When thinking of all of the major professional sports league’s drafts, it’s pretty unanimous that the NFL Draft comes out on top as the best.

With moments like Isaiah Wilson’s mom pulling his girlfriend off of him after being draft and booing becoming pretty much a tradition for Jets fans, the Draft is a treat in itself.

But one of the best gifts the Draft has given us is the gift we didn’t know we deserved all along.

The Mr. Irrelevant title.

Sorry, Trevor, you’re going to have to share the spotlight within this article.

As hundreds of prospects enter the draft yearly, there just has to be someone who ends up going dead last in the seventh round. Thinking of going as the last selection within the draft definitely has some serious “picked last for dodgeball in middle school vibes” and seems like it would be a bummer, but the title actually holds some pretty great value from 1976 on.

A brief little history lesson, former Indianapolis Colts (then Baltimore) and San Francisco 49ers wide receiver Paul Salata coined the “Mr. Irrelevant” title to be given to the last pick within the annual draft. Salata also founded the event called “Irrelevant Week” which is just one long week of celebrating this final draft pick.

Honestly, we’d be pretty happy to be this guy. During this week of festivities, Mr. Irrelevant gets to visit Newport Beach, California, goes to Disneyland, partakes in a golf tournament, a regatta, along with an advice-filled dinner along with the best reward.

A Lowsman Trophy. It’s literally the Heisman, but just with the player having butterfingers and completely goofing the ball.

Though this title appears like a week-long giant roast of you, it’s actually worthwhile to note that there have been some Mr. Irrelevants that have been, in fact, relevant.

Ryan Succop, 2009 NFL Draft

As the Buccaneers have the Mr. Irrelevant hot spot at this year’s draft, it’s worth noting that their Super Bowl LV win was not just a Cinderella Story for TB12.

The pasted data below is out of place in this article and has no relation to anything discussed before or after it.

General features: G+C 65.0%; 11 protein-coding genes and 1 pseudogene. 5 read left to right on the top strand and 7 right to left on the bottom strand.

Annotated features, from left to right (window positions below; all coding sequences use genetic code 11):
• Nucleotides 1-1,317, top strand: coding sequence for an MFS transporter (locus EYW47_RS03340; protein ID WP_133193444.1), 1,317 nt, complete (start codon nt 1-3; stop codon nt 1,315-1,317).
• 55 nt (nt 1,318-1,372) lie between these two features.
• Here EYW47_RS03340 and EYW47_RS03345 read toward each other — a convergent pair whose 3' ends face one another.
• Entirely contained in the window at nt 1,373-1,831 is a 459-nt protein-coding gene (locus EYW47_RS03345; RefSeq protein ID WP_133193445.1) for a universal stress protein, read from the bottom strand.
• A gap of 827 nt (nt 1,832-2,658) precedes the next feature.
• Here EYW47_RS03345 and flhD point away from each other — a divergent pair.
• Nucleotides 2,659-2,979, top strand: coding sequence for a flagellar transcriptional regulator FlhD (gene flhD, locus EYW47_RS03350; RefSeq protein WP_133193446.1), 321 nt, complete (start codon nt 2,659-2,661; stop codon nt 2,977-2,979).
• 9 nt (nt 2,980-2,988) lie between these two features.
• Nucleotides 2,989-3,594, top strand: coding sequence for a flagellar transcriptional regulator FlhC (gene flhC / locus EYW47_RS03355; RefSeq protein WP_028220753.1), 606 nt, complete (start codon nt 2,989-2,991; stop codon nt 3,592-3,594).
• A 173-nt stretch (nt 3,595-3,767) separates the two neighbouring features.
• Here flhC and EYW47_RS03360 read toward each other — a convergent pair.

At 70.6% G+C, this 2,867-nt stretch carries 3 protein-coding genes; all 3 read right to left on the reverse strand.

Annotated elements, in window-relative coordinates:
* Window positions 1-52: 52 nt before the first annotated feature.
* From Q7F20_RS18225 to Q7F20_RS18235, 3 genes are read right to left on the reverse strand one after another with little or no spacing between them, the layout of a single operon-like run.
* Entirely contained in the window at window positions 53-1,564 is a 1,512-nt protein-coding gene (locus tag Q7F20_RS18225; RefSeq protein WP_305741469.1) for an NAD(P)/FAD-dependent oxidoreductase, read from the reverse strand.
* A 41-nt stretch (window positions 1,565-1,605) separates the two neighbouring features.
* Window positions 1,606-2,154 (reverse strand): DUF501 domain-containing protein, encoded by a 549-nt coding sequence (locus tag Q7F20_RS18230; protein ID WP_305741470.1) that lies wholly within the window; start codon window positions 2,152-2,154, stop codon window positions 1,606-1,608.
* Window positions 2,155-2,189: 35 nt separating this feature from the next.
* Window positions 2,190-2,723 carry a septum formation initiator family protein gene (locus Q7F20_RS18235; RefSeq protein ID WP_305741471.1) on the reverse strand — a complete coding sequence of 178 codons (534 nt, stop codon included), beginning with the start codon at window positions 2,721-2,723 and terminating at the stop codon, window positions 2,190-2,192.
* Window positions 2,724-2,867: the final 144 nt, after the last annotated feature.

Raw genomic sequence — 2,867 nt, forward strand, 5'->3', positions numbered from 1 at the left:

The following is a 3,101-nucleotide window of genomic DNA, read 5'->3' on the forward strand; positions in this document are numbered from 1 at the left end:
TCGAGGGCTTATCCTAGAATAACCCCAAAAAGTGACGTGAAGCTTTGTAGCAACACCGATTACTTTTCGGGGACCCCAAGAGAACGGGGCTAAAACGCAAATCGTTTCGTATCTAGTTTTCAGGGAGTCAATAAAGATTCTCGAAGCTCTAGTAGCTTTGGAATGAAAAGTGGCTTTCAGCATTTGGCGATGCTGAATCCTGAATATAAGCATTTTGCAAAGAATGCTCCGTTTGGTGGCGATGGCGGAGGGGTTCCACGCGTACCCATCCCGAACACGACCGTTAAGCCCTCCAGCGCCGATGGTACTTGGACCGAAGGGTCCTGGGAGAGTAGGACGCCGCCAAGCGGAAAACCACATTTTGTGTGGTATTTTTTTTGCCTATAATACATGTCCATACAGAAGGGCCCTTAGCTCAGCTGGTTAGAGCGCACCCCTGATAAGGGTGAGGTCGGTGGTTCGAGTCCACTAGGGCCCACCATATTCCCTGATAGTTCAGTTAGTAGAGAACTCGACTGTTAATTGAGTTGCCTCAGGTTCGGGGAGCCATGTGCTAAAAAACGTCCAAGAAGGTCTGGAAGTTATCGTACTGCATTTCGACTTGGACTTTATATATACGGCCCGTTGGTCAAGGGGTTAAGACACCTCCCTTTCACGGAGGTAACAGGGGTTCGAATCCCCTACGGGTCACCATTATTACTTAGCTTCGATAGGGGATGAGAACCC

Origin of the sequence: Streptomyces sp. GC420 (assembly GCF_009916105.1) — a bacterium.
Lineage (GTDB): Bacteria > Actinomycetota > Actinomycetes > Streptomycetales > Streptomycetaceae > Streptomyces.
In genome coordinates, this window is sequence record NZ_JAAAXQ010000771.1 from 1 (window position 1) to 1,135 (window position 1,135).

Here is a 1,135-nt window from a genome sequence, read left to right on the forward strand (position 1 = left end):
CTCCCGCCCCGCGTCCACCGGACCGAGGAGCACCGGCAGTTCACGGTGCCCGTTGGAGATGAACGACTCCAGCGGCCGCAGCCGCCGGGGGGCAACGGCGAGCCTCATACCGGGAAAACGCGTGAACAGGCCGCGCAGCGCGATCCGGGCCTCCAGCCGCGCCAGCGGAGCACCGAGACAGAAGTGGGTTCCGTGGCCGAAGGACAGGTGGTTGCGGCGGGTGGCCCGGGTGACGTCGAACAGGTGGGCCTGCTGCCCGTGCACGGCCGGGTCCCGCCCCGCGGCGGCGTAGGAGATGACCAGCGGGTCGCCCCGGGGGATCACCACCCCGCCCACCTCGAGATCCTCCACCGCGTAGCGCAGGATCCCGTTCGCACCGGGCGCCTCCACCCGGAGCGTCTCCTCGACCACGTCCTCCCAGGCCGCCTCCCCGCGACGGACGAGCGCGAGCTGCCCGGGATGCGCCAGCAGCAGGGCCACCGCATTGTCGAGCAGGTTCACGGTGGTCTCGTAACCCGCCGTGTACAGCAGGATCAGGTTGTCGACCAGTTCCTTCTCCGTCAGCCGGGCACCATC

Back in 2009, Ryan Succop was selected in the final sport of the NFL Draft by the Kansas City Chiefs and had a pretty great rookie season with the team when he tied the NFL record for the highest field goal percentage by a rookie in a season.

But the success train doesn’t stop there, after being released by the Chiefs and spending six* years with the Tennessee Titans, Succop ended up signing a one-year deal with the Bucs.

Going 4-for-4 on extra points and 1-for-1 on field-goal attempts, he not only won the Super Bowl with the Bucs but became the first Mr. Irrelevant to start in a Super Bowl game.

Hopefully, this year’s Mr. Irrelevant will have some pretty great success with the Bucs franchise as well.

Michael Green, 2000 NFL Draft

Being drafted by the Chicago Bears back in 2000, this defensive back has proved that Mr. Irrelevant title wrong. After playing with the Bears for six years, he went on to play with the Seattle Seahawks and Washington before retiring in 2008.

Within his eight-year career, he played within 104 games and completed his NFL journey with 6 sacks, 7 forced fumbles, 21 pass deflections, 4 interceptions, and 350 solo tackles.

Not bad for a guy whose Draft title usually doesn’t live up to expectations.

Marty Moore, 1994 NFL Draft

We’re not sure if it’s the Brady magic in the air, but we have another Mr. Irrelevant that is a Super Bowl champion (XXXVI) and is actually the first to do so.

Drafted by the New England Patriots back in 1994, the linebacker played with the Pats until 1999 when he joined the return of the “new Cleveland Browns.”

Moore ended up coming back to the Pats the following season and would be a part of their Super Bowl-winning squad. Though unfortunately, he would not be able to be crowned what Succops was titled this past year as the first Mr. Irrelevant to both play within and win a Bowl game as he ended up tearing his Achilles Tendon at the start of the season.

Hey, he still gets to live with both a Mr. Irrelevant title and Super Bowl XXXVI winner, so who's really laughing now? Probably still the Patriots, actually.

So we guess our question has been answered, there have been multiple times that Mr. Irrelevant was in fact, quite relevant.

Do you think we’ll see some more success stories for Mr. Irrelevant’s to come? Let us know! ​